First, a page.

European Producers Focus on Safe Wine Production

You probably don’t think too much about your safety when you’re drinking a glass of Italian wine.

Granted, you may want to ensure you don’t drink too much. Being tipsy is fun, but it can also lower your inhibitions and lead to unsafe choices. But when it comes to the drink itself, you probably don’t worry about whether it’s safe or not. After all, you purchased the wine from a store that sells plenty of products. Surely, stores wouldn’t see something that isn’t safe?

Sadly, that’s not always the case.

Many countries produce wines under loose regulations that allow for ingredients and methods that may not meet your high standards for consumption. You also need to consider the possibility that your wine is made by a counterfeiter, which means anything could be inside the bottle.

Sounds scary, right?

The good news is that most European countries have strict production standards in place to ensure your wines are as safe as possible. That’s especially the case for Italian wine, which is held to some of the highest standards in the world. In this article, we examine what Italian producers, and the European industry as a whole, do to ensure the wines you drink are 100% safe.

Technique No. 1 – Certification Bodies

We’ve written several articles about the DOC and DOCG classifications you often find on bottles of Italian wine before. These classifications serve as quality guidelines that tell you a wine has been made to specific standards laid out by the DOC or DOCG.

That’s encouraging enough on its own.

The fact that defined standards are in place ensures that the wines you drink are made using consistent methods.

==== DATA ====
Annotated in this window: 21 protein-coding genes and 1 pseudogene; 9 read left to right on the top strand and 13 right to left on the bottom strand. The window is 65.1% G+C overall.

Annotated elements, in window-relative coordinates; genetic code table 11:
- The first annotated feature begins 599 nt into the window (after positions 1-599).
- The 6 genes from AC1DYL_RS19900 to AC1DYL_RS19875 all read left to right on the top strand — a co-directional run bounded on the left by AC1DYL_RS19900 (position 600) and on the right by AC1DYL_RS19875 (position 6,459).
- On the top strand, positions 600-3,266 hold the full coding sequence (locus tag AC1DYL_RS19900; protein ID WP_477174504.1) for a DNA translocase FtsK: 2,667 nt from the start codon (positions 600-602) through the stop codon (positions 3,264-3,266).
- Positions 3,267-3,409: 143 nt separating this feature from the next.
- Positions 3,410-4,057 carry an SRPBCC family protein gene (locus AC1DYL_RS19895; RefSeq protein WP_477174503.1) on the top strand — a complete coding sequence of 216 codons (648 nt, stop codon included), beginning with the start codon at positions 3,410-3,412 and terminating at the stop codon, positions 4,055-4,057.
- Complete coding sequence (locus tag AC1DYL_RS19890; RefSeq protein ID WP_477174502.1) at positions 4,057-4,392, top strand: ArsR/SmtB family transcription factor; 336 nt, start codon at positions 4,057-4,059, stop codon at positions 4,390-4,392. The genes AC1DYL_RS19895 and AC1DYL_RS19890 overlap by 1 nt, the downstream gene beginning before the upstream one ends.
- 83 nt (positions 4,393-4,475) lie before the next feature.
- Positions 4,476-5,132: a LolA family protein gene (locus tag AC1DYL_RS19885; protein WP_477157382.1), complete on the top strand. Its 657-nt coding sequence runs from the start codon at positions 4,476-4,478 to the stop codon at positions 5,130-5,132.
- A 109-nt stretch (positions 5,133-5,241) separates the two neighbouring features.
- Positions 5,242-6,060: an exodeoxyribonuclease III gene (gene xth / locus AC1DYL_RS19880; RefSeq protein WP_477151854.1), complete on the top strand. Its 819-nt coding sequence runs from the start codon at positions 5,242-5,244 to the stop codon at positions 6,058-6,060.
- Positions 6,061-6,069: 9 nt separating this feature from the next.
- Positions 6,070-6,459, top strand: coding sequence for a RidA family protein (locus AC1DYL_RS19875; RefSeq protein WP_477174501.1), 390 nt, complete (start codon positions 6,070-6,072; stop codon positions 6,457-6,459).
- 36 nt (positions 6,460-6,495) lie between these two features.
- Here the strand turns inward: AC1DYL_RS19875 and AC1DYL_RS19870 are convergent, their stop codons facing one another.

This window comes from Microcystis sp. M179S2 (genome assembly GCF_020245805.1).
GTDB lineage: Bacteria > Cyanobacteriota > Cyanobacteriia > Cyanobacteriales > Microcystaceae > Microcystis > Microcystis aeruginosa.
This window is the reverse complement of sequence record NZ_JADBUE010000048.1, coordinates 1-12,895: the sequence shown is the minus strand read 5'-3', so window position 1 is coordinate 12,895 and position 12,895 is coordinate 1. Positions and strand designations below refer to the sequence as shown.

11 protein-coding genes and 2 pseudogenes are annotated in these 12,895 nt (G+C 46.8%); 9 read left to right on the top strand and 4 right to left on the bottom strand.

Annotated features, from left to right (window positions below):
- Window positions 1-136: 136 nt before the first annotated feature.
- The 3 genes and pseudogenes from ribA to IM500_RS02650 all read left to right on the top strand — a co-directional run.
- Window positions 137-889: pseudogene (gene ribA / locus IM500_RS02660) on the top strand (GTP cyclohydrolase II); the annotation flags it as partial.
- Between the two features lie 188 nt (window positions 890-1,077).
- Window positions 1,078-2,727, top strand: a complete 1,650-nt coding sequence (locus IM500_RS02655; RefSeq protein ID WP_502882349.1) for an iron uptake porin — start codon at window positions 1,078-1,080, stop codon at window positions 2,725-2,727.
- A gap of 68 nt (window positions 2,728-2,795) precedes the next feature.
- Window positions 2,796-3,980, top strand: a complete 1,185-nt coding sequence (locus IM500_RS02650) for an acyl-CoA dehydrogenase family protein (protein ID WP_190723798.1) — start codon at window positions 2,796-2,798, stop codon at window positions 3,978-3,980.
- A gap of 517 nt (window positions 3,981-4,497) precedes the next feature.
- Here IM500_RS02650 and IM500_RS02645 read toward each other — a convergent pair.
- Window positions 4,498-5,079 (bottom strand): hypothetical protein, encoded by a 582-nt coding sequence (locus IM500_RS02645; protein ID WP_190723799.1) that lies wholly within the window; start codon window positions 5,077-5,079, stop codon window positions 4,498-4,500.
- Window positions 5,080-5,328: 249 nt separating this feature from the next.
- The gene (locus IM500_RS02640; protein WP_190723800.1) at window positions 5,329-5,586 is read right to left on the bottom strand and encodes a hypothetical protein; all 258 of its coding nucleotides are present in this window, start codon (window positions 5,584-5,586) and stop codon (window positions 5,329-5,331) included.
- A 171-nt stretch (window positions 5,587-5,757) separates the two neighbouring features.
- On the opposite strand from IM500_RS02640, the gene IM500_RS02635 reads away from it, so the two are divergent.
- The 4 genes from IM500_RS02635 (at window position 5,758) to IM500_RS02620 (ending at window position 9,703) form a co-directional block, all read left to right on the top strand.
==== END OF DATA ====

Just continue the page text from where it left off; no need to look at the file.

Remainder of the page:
But there’s another reason to always look for DOC, DOCG, and IGT labels on your Italian wines:


Certification bodies don’t simply accept that a wine is safe because the producer tells them they used the correct methods. Instead, they test the wines to ensure they’re safe to carry certification. This testing ensures nothing is in the wine that shouldn’t be there, creating a safe experience for the consumer.

Italy is far from the only European country to have strict testing and classification methods. France and Spain have certifications of their own that tell you when you’re drinking the real deal.

Technique No. 2 – Food Standards Agencies

In addition to the wine industry’s own classification methods, many countries have strict standards for what the foods sold in that country can contain. For example, the UK has the Food Standards Agency (FSA), which oversees every product made in the UK as well as every consumable item that enters the country. Every major nation has a similar organization that keeps tabs on foodstuffs. Each has its own guidelines and standards. But there’s one thing they all have in common that ensures your Italian wines are safe.

They all have strict standards.

If an Italian or European wine producer does not meet the standards set by these many agencies, they can’t sell their products in the country that has the standards. This is an incentive to wine producers to ensure they use safe production methods. If they don’t, they can’t profit from the wines they create.